“However, while we celebrate the Framework, and welcome its implementation, we must keep momentum going for long-lasting change to truly occur. The Welsh Government’s announcement must be backed by concerted action on implementation. Reducing restrictive practice is a fundamental human rights issue, and, if we get this right, we will reduce distress, save lives and pave the way for future generations.”

To this end, RRN is calling for:

  • Strong and transparent RRPF implementation plans for Autumn 2021, with clear actions and timescales
  • Experts by experience to be involved in meaningful co-production and implementation planning at every step, especially people who have been subjected to restraint themselves, as well as their families
  • The creation of accurate and effective monitoring systems to assess how much restraint is currently being used – and thus properly evaluate attempts at reducing it
  • Support for each sector to consider its own needs, and develop sector-specific implementation plans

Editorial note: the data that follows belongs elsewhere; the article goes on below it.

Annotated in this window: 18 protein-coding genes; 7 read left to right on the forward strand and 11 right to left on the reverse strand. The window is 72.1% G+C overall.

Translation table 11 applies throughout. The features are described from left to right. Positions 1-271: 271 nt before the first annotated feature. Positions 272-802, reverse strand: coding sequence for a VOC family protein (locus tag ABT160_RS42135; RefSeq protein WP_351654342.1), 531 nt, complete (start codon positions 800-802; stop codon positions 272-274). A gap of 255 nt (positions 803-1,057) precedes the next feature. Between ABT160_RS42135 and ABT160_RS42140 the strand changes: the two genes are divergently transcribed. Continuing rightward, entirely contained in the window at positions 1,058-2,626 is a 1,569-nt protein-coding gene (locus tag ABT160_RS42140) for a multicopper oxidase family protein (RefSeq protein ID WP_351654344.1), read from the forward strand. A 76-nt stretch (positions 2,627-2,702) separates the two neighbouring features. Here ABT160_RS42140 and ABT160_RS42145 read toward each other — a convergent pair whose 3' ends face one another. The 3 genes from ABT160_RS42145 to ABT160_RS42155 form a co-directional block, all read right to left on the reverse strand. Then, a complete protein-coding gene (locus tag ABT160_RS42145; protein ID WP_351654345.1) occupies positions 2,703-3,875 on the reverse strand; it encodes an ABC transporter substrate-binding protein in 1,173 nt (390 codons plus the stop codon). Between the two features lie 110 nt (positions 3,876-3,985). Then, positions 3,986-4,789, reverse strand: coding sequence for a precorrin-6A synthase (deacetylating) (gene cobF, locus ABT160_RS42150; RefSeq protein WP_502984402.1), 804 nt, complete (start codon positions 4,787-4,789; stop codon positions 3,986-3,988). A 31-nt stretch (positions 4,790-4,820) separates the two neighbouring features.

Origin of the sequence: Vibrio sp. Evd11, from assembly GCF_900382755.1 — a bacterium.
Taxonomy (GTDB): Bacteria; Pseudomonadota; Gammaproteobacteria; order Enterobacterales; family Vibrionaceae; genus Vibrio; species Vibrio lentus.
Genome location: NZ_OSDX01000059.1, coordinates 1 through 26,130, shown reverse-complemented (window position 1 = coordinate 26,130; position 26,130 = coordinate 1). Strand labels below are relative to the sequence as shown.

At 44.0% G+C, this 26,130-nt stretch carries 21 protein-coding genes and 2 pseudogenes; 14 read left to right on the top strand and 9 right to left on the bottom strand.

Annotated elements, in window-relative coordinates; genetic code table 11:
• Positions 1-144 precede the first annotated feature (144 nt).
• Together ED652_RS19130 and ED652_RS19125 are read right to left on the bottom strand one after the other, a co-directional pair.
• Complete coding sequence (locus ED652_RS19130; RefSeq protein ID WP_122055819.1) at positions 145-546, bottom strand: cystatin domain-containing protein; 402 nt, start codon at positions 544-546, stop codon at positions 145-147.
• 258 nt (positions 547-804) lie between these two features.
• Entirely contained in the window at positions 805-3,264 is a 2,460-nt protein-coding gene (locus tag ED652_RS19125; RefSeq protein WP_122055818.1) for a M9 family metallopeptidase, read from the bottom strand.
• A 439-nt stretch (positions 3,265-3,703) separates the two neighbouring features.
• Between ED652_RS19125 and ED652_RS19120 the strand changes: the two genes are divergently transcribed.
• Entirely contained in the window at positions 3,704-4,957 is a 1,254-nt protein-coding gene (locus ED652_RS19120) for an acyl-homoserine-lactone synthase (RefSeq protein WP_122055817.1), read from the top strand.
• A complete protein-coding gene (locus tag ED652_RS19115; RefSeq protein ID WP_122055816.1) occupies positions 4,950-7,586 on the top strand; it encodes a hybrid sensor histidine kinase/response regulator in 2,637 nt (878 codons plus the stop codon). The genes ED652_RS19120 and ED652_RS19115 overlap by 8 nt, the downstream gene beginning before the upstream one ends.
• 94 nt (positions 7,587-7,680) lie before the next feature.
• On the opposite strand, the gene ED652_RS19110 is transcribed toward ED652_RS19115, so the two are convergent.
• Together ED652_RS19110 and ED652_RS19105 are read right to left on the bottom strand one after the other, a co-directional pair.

• Assurance that when the framework is implemented across different sectors in Wales, it will be with evidence-based recommended practice, including implementation of Recommendation 85 in the report: i.e. certified training accredited by UKAS

Alexis Quinn, RRN’s Manager – who was herself subjected to harmful restrictive practices in care – voiced her own support and views on the Framework:

“We must consider how we can work to create a culture change, moving away from over-reliance on restraint and restriction and instead empowering people to live their own lives in their own terms. This is what motivated the Restraint Reduction Network steering group to create a framework that is entirely human rights-centred, with a consistent focus on understanding and collaboration.